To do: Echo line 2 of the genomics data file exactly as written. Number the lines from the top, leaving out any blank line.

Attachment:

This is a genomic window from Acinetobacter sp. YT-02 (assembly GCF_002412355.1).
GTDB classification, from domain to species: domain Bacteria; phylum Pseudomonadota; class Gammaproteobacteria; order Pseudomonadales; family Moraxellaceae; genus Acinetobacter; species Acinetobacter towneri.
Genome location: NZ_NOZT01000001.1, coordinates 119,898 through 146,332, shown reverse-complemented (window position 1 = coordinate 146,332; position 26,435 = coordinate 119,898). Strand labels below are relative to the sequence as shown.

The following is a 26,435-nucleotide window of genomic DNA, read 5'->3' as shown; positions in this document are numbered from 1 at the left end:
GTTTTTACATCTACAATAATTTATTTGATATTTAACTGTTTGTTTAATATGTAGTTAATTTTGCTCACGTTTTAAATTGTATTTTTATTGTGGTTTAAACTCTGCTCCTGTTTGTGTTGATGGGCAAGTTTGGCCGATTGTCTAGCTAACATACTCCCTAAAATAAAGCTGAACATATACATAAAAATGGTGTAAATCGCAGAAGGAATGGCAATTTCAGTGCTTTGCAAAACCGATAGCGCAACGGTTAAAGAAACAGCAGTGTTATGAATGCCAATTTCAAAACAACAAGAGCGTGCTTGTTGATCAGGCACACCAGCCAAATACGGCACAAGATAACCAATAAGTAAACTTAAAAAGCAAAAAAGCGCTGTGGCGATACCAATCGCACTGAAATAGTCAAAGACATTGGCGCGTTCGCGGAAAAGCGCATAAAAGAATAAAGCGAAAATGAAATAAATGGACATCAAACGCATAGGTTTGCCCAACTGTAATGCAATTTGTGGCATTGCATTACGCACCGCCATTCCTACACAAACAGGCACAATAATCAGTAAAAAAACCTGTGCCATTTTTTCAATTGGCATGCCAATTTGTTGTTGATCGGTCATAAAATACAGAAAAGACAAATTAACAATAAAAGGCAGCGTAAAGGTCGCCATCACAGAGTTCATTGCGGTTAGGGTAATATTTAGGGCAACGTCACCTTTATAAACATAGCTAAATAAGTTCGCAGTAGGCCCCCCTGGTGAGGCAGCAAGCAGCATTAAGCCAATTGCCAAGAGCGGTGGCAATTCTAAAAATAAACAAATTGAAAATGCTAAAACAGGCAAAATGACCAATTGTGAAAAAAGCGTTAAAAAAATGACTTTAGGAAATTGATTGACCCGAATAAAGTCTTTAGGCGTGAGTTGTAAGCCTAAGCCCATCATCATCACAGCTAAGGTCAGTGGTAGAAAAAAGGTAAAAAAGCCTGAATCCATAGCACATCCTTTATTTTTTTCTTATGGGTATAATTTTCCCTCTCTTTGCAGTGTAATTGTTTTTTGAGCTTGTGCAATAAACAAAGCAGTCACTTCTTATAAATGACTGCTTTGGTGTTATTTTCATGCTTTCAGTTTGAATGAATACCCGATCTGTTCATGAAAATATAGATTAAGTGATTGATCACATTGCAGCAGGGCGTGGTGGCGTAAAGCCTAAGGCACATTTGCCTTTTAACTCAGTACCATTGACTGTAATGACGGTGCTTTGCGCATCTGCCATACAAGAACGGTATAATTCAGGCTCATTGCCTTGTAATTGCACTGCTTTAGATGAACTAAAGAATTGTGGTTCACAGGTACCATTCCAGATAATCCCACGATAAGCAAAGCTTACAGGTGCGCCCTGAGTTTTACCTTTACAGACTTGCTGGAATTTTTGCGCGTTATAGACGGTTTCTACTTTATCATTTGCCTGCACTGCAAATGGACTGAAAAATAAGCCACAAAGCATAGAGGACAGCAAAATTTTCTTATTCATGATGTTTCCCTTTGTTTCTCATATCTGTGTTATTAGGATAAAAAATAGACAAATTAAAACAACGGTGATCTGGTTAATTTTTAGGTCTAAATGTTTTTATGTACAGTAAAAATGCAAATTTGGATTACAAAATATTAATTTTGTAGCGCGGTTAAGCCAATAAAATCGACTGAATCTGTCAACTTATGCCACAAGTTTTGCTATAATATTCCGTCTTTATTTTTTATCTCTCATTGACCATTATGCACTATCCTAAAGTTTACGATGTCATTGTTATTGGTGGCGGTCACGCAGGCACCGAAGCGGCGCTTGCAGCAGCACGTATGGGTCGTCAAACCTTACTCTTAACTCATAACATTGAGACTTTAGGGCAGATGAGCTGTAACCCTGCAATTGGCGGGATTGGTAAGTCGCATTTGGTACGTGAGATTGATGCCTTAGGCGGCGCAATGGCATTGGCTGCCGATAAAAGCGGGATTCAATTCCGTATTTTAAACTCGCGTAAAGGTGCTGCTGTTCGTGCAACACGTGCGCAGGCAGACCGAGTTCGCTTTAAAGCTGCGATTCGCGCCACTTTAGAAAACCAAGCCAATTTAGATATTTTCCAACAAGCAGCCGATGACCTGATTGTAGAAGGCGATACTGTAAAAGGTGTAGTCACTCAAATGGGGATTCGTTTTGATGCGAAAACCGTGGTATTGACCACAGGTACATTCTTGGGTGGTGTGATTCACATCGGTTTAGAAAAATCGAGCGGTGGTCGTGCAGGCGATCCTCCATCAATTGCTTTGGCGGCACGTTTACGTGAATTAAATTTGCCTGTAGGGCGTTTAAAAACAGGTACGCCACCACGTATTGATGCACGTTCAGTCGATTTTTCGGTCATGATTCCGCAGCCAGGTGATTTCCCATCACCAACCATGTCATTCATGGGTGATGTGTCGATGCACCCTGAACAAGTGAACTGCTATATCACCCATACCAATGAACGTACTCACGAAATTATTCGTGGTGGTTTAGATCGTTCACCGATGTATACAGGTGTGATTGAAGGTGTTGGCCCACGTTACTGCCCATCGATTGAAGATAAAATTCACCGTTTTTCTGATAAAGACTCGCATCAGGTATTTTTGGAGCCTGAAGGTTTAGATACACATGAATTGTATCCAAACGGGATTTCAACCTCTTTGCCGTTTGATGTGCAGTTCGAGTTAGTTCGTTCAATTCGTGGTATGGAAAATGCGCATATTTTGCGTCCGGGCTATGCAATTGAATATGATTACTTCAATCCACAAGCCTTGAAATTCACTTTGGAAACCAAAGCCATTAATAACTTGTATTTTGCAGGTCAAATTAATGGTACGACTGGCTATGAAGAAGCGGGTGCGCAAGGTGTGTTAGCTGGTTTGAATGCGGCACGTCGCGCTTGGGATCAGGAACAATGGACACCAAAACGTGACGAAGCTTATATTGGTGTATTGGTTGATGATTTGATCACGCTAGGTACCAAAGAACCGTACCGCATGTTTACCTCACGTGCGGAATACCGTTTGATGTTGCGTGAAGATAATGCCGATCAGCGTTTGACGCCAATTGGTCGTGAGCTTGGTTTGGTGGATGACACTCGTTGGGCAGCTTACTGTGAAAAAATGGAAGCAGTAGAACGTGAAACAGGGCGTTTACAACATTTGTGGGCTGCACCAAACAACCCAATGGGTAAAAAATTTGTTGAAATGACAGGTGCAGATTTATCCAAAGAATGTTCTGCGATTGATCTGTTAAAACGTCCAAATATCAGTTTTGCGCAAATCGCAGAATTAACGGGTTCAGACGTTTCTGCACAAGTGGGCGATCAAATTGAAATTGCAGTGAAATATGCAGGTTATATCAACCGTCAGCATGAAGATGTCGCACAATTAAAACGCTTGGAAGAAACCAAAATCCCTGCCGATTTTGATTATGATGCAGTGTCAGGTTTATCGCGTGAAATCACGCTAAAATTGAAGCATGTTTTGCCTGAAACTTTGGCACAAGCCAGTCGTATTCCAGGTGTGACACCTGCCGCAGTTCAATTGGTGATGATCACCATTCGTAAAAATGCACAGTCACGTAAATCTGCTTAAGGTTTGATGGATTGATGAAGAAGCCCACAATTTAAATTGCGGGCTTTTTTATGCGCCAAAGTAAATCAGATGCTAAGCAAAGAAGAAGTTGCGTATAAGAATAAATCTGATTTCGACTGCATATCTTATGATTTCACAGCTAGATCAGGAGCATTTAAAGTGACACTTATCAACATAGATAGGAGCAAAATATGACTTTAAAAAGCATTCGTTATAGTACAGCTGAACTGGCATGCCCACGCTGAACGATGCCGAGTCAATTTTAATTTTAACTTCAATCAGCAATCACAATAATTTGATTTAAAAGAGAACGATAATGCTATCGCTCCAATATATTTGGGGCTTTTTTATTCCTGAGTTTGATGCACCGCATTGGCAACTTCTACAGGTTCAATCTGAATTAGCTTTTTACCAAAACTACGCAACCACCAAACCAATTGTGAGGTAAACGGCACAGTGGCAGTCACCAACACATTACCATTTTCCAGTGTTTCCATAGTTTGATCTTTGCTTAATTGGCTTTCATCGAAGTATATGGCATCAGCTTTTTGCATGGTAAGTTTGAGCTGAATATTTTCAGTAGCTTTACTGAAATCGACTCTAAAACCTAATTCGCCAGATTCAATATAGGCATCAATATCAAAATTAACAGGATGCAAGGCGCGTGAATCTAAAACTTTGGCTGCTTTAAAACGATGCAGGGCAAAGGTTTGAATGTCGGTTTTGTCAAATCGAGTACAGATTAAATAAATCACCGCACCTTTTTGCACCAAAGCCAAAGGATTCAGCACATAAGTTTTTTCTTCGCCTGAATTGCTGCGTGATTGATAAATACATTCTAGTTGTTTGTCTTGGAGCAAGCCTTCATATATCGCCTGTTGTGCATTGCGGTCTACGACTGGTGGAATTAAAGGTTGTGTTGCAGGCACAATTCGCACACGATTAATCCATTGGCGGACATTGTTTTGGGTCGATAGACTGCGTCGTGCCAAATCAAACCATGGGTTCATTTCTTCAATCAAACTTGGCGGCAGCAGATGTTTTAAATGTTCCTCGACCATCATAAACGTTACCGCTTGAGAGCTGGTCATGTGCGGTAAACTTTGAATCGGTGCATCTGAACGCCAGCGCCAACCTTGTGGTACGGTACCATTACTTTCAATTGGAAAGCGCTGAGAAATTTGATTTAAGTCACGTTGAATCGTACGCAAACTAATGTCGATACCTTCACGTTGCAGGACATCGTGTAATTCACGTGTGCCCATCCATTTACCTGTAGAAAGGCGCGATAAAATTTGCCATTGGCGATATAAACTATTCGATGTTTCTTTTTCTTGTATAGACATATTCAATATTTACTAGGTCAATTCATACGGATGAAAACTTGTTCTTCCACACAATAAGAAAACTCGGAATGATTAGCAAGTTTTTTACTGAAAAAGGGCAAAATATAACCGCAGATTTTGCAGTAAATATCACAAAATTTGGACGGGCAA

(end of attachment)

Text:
GTDB classification, from domain to species: domain Bacteria; phylum Pseudomonadota; class Gammaproteobacteria; order Pseudomonadales; family Moraxellaceae; genus Acinetobacter; species Acinetobacter towneri.